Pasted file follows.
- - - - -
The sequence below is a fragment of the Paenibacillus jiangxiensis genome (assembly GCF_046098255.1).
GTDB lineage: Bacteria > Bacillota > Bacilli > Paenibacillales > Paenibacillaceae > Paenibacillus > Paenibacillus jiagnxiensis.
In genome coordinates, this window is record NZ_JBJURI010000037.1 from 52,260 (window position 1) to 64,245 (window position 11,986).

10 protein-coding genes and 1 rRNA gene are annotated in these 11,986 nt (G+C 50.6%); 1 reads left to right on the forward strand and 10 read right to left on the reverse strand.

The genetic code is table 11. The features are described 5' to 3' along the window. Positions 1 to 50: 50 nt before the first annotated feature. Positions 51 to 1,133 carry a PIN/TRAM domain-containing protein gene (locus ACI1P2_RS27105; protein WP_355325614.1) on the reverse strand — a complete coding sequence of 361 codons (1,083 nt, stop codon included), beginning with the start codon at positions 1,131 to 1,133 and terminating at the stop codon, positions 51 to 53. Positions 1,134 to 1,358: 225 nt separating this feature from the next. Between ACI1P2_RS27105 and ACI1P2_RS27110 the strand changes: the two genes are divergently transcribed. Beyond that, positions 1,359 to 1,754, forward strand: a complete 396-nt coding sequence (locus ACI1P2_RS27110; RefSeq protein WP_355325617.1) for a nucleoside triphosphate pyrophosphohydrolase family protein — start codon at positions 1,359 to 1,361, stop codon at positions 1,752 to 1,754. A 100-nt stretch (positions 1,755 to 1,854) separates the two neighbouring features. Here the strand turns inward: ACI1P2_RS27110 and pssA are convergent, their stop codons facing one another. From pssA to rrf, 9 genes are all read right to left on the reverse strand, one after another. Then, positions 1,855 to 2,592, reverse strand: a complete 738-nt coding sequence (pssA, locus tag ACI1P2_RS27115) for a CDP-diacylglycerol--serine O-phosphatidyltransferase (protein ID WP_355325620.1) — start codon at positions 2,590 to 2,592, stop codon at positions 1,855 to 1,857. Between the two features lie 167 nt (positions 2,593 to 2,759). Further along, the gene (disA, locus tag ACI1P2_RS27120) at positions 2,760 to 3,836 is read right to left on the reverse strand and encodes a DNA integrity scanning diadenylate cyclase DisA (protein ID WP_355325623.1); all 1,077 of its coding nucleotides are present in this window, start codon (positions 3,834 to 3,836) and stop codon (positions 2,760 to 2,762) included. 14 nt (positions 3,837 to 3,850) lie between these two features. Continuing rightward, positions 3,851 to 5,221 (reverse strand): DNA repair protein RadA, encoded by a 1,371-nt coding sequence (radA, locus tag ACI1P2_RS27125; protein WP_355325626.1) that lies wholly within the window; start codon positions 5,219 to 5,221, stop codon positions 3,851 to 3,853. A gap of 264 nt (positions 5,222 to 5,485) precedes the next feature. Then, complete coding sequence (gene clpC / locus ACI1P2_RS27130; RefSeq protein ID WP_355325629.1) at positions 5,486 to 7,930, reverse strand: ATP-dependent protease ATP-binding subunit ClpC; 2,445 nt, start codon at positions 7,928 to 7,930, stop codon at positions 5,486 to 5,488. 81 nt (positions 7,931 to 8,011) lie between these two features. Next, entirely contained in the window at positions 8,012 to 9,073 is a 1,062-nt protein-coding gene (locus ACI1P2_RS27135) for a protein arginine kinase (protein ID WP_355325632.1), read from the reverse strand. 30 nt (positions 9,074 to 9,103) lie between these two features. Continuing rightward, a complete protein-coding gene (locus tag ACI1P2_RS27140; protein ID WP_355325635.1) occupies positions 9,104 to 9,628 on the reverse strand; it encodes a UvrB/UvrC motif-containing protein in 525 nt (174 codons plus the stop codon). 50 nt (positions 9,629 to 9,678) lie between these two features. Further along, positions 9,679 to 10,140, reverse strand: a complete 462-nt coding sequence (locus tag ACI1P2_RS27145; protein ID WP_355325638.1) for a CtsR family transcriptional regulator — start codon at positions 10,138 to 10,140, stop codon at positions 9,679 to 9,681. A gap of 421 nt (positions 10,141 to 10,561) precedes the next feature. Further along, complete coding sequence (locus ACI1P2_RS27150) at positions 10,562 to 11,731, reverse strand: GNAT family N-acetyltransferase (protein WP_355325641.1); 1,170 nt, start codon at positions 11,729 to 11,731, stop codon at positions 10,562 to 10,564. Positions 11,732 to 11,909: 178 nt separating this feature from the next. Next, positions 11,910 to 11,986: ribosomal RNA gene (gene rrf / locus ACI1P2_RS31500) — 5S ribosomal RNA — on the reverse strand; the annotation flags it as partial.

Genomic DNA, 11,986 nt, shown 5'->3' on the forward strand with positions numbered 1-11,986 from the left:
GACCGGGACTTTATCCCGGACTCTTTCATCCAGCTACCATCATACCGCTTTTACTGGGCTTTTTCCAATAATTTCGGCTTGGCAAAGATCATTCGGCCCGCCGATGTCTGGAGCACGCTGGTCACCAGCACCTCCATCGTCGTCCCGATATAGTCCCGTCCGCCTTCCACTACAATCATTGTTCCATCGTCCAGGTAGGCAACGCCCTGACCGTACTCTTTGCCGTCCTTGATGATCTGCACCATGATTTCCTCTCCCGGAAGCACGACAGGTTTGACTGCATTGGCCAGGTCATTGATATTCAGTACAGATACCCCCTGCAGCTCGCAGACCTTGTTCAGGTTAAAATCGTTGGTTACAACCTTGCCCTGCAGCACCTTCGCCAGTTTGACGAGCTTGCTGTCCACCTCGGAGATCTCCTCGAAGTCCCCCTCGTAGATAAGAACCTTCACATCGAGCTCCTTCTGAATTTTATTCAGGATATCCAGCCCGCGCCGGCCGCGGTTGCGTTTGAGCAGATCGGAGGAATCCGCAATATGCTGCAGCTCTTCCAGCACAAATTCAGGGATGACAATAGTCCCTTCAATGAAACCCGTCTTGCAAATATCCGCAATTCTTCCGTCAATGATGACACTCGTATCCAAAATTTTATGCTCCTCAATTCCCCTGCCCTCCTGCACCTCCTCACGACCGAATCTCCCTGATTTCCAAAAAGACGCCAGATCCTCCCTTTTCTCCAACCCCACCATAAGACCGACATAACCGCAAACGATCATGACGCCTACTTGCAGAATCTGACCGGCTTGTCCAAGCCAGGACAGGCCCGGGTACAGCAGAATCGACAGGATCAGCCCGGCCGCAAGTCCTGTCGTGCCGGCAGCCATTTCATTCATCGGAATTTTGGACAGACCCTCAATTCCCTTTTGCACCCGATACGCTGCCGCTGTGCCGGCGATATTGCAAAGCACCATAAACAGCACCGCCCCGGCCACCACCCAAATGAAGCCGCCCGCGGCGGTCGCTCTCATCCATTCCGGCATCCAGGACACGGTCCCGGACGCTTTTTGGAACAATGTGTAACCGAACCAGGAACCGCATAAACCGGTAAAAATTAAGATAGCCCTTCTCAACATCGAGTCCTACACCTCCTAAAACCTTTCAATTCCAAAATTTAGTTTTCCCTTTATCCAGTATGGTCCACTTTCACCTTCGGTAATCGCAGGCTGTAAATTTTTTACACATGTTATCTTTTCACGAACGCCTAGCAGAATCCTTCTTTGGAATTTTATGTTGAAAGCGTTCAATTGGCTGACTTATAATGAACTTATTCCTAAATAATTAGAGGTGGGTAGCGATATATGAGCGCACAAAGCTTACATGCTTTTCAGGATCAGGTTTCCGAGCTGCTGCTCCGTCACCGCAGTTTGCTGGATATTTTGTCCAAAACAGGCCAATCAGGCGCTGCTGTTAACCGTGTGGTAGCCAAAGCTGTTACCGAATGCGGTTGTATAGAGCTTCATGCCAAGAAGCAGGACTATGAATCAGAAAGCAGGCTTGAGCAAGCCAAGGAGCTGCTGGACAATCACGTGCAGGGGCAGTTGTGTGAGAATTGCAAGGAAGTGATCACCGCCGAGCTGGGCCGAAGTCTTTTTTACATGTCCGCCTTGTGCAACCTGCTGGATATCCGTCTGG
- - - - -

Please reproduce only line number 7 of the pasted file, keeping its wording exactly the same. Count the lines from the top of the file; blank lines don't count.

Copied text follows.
GACCGGGACTTTATCCCGGACTCTTTCATCCAGCTACCATCATACCGCTTTTACTGGGCTTTTTCCAATAATTTCGGCTTGGCAAAGATCATTCGGCCCGCCGATGTCTGGAGCACGCTGGTCACCAGCACCTCCATCGTCGTCCCGATATAGTCCCGTCCGCCTTCCACTACAATCATTGTTCCATCGTCCAGGTAGGCAACGCCCTGACCGTACTCTTTGCCGTCCTTGATGATCTGCACCATGATTTCCTCTCCCGGAAGCACGACAGGTTTGACTGCATTGGCCAGGTCATTGATATTCAGTACAGATACCCCCTGCAGCTCGCAGACCTTGTTCAGGTTAAAATCGTTGGTTACAACCTTGCCCTGCAGCACCTTCGCCAGTTTGACGAGCTTGCTGTCCACCTCGGAGATCTCCTCGAAGTCCCCCTCGTAGATAAGAACCTTCACATCGAGCTCCTTCTGAATTTTATTCAGGATATCCAGCCCGCGCCGGCCGCGGTTGCGTTTGAGCAGATCGGAGGAATCCGCAATATGCTGCAGCTCTTCCAGCACAAATTCAGGGATGACAATAGTCCCTTCAATGAAACCCGTCTTGCAAATATCCGCAATTCTTCCGTCAATGATGACACTCGTATCCAAAATTTTATGCTCCTCAATTCCCCTGCCCTCCTGCACCTCCTCACGACCGAATCTCCCTGATTTCCAAAAAGACGCCAGATCCTCCCTTTTCTCCAACCCCACCATAAGACCGACATAACCGCAAACGATCATGACGCCTACTTGCAGAATCTGACCGGCTTGTCCAAGCCAGGACAGGCCCGGGTACAGCAGAATCGACAGGATCAGCCCGGCCGCAAGTCCTGTCGTGCCGGCAGCCATTTCATTCATCGGAATTTTGGACAGACCCTCAATTCCCTTTTGCACCCGATACGCTGCCGCTGTGCCGGCGATATTGCAAAGCACCATAAACAGCACCGCCCCGGCCACCACCCAAATGAAGCCGCCCGCGGCGGTCGCTCTCATCCATTCCGGCATCCAGGACACGGTCCCGGACGCTTTTTGGAACAATGTGTAACCGAACCAGGAACCGCATAAACCGGTAAAAATTAAGATAGCCCTTCTCAACATCGAGTCCTACACCTCCTAAAACCTTTCAATTCCAAAATTTAGTTTTCCCTTTATCCAGTATGGTCCACTTTCACCTTCGGTAATCGCAGGCTGTAAATTTTTTACACATGTTATCTTTTCACGAACGCCTAGCAGAATCCTTCTTTGGAATTTTATGTTGAAAGCGTTCAATTGGCTGACTTATAATGAACTTATTCCTAAATAATTAGAGGTGGGTAGCGATATATGAGCGCACAAAGCTTACATGCTTTTCAGGATCAGGTTTCCGAGCTGCTGCTCCGTCACCGCAGTTTGCTGGATATTTTGTCCAAAACAGGCCAATCAGGCGCTGCTGTTAACCGTGTGGTAGCCAAAGCTGTTACCGAATGCGGTTGTATAGAGCTTCATGCCAAGAAGCAGGACTATGAATCAGAAAGCAGGCTTGAGCAAGCCAAGGAGCTGCTGGACAATCACGTGCAGGGGCAGTTGTGTGAGAATTGCAAGGAAGTGATCACCGCCGAGCTGGGCCGAAGTCTTTTTTACATGTCCGCCTTGTGCAACCTGCTGGATATCCGTCTGG